Now, I’m not saying you shouldn’t use your money for your enjoyment. I actually embrace the idea of finding the right balance between spending for now and saving for later. But by taking on additional debt, such as with a car payment or mortgage, not only are you locking in these obligations in addition to your student debt, you are limiting your options for the future. 

 

If you are thinking of becoming a practice owner, this additional debt may prevent you from being approved for a loan. It may also limit your ability to save (see above) for short-term goals like travel or long-term goals like retirement.

 

An older car will still get you from point A to point B, and renting for a year to two while you navigate the beginning of your career can offer you flexibility when you most likely need it most.

 

Not Exploring Ownership Opportunities

 

For veterinarians who have the right entrepreneurial mindset, practice ownership should be a strong consideration for your career. The ability to pay off debt sooner, to make 3x more income than the average associate, and have more control in your day to day life are all strong reasons why practice ownership should be on your radar. (For more information on preparing your finances for practice ownership, please download our FREE Guide!)

 

Some veterinarians may not desire to be a practice owner, and that’s ok! Perhaps becoming an independent emergency or relief vet is more attractive, or going back to school to be a specialist appeals to you.

 

There are a lot of ways in veterinary medicine to take control of your career, increase your income potential, and improve your quality of life. If you are happy being an associate in your current practice, that is awesome! But if not and you desire a change, know that you are worthy and your skills and training can be utilized in many ways.

 

Neglecting Your Physical & Mental Well-Being

 

Wait, I thought this post was about personal finance? It is! The connection between your health and wealth are intertwined to an extent you may not realize. 

 

I love the quote from The Dalai Lama:

 

“Man sacrifices his health in order to make money. Then he sacrifices his money to recuperate his health. And then he is so anxious about the future that he does not enjoy the present; the result being that he does not live in the present or the future; he lives as if he is never going to die, and then dies having never really lived.”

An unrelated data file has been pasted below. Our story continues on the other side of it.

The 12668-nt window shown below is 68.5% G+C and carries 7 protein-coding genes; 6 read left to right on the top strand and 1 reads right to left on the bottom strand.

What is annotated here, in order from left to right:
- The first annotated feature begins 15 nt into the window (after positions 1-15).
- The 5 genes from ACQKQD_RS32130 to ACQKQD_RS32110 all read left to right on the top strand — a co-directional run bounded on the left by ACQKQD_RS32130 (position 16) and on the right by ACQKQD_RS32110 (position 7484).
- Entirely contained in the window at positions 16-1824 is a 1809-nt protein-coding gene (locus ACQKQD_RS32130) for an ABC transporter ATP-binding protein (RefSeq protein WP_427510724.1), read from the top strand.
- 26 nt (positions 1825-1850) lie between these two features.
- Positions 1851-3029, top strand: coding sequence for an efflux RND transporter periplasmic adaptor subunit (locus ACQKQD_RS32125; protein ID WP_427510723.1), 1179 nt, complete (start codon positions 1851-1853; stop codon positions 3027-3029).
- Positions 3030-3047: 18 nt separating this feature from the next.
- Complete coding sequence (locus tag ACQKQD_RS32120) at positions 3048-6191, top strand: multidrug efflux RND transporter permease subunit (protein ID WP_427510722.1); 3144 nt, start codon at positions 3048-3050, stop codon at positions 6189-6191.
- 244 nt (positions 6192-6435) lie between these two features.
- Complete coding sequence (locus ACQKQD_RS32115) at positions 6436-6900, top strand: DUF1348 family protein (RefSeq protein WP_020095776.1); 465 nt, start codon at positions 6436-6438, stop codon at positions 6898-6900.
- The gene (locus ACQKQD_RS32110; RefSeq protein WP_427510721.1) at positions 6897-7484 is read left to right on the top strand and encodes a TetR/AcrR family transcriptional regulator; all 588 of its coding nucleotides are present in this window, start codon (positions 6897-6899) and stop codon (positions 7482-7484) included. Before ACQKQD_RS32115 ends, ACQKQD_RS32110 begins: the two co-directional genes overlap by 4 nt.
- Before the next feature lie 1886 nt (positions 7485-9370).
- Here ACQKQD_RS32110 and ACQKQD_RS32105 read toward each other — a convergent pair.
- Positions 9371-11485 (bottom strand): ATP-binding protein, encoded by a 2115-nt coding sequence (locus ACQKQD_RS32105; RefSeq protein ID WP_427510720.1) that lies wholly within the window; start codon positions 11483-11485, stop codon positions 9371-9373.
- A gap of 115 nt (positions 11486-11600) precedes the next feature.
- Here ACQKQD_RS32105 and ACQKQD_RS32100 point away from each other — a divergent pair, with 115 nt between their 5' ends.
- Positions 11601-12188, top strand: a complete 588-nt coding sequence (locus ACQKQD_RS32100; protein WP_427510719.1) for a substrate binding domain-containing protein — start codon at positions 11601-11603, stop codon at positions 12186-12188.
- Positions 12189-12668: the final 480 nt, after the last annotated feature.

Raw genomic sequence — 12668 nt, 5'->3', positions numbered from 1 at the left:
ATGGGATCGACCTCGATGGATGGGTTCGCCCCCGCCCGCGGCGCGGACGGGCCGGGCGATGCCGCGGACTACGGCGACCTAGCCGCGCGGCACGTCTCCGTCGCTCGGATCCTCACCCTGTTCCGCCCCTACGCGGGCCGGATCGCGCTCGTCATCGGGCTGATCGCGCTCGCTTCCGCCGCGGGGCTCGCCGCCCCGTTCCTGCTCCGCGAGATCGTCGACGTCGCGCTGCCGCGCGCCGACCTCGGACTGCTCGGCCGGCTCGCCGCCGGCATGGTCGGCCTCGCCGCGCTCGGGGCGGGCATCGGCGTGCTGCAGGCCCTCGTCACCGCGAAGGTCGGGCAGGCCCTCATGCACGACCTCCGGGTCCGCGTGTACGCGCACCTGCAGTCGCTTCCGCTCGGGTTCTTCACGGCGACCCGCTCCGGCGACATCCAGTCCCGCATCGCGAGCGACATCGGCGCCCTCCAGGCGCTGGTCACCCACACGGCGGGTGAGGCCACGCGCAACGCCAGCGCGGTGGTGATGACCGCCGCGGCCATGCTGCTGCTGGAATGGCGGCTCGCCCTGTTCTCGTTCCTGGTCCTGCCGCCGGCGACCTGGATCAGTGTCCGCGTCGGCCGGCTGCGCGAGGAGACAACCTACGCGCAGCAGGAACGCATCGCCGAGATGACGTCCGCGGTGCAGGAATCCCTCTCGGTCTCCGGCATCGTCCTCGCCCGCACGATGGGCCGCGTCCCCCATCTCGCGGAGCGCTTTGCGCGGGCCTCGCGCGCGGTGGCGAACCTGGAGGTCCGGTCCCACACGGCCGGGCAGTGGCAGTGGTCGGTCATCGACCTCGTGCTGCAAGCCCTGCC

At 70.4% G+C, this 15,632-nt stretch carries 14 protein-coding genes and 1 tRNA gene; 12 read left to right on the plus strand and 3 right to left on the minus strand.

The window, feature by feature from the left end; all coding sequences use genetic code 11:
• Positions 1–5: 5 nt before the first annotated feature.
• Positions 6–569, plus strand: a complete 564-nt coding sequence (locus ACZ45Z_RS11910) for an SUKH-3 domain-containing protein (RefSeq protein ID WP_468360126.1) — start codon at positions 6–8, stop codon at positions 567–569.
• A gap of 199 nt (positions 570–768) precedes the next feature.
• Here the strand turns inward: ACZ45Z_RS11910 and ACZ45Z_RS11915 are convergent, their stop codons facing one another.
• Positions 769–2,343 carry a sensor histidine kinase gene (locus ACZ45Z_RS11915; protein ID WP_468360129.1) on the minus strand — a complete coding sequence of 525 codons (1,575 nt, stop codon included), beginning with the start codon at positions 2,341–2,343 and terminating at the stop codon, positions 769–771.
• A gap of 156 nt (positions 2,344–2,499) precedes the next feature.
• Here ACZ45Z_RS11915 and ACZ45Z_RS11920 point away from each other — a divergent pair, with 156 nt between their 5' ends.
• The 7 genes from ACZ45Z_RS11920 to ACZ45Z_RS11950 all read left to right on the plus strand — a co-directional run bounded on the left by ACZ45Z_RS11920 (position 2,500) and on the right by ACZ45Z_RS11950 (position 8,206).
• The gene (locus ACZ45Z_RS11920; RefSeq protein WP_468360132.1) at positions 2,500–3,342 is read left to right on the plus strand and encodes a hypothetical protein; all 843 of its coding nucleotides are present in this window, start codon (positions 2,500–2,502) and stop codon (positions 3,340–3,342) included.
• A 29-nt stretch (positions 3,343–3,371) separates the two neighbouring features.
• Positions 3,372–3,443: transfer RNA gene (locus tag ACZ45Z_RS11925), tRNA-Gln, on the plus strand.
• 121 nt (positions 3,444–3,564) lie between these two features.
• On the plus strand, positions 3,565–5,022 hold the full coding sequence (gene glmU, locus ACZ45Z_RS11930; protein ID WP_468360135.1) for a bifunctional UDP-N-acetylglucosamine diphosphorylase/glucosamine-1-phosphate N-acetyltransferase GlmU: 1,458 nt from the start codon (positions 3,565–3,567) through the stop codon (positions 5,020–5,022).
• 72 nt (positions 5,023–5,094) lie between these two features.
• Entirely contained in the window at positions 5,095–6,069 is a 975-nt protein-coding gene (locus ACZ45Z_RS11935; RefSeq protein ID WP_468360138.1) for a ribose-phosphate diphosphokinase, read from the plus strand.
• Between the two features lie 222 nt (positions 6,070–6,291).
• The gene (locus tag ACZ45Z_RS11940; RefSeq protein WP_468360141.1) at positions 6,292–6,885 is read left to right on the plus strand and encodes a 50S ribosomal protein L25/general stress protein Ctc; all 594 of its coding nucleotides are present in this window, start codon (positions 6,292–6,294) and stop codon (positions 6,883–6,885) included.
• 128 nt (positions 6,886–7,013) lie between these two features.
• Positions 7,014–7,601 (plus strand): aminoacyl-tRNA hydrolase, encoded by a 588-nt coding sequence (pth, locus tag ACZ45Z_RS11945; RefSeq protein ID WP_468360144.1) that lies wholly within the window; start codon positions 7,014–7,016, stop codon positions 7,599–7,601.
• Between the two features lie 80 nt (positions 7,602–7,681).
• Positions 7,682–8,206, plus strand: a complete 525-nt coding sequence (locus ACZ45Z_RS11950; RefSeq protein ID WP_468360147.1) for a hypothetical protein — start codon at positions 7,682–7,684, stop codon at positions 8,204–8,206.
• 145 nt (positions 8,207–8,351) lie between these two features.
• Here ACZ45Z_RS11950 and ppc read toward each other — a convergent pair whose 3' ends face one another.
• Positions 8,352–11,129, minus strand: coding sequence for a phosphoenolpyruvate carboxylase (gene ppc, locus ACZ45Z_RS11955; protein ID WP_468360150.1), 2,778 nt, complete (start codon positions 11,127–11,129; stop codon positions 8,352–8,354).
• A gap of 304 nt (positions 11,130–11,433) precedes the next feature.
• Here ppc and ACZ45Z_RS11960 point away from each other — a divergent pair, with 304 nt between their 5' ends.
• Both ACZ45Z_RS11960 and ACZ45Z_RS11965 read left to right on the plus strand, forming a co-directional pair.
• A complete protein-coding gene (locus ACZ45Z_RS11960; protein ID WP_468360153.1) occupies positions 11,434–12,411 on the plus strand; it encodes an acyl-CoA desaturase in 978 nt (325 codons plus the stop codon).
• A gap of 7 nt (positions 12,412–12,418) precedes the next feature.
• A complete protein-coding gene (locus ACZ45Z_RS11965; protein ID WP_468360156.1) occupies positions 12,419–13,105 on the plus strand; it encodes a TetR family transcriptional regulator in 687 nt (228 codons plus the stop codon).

Pretty convicting quote. And we are all guilty of this to some extent, which is why it is so important to incorporate both physical and mental well-being into our daily lives. Daily meditation, taking a walk during lunch, and being outside in nature are all ways you can make strides in your well-being journey.

 

Veterinarians work long, arduous, and irregular hours which makes finding time for yourself all the more important. The AVMA has some great well-being resources, and I also encourage you to visit DVM360 for additional articles on veterinary well-being.

 

Conclusion

 

Building and advancing your financial future is a journey, not a race. Take some time to reflect on your current situation, create incremental SMART goals, and don’t hesitate to get help from a professional.

 

Andrew Langdon is a CERTIFIED FINANCIAL PLANNER™  and the founder of VetWorth, a fiduciary fee-only financial planning firm dedicated to serving the unique needs of veterinarians and their families.

 

Disclaimer: This article is provided for general information and illustration purposes only. Nothing contained in the material constitutes tax advice, a recommendation for purchase or sale of any security, or investment advisory services. I encourage you to consult a financial planner, accountant, and/or legal counsel for advice specific to your situation. Reproduction of this material is prohibited without written permission from Andrew Langdon, and all rights are reserved. Read the full Disclaimer.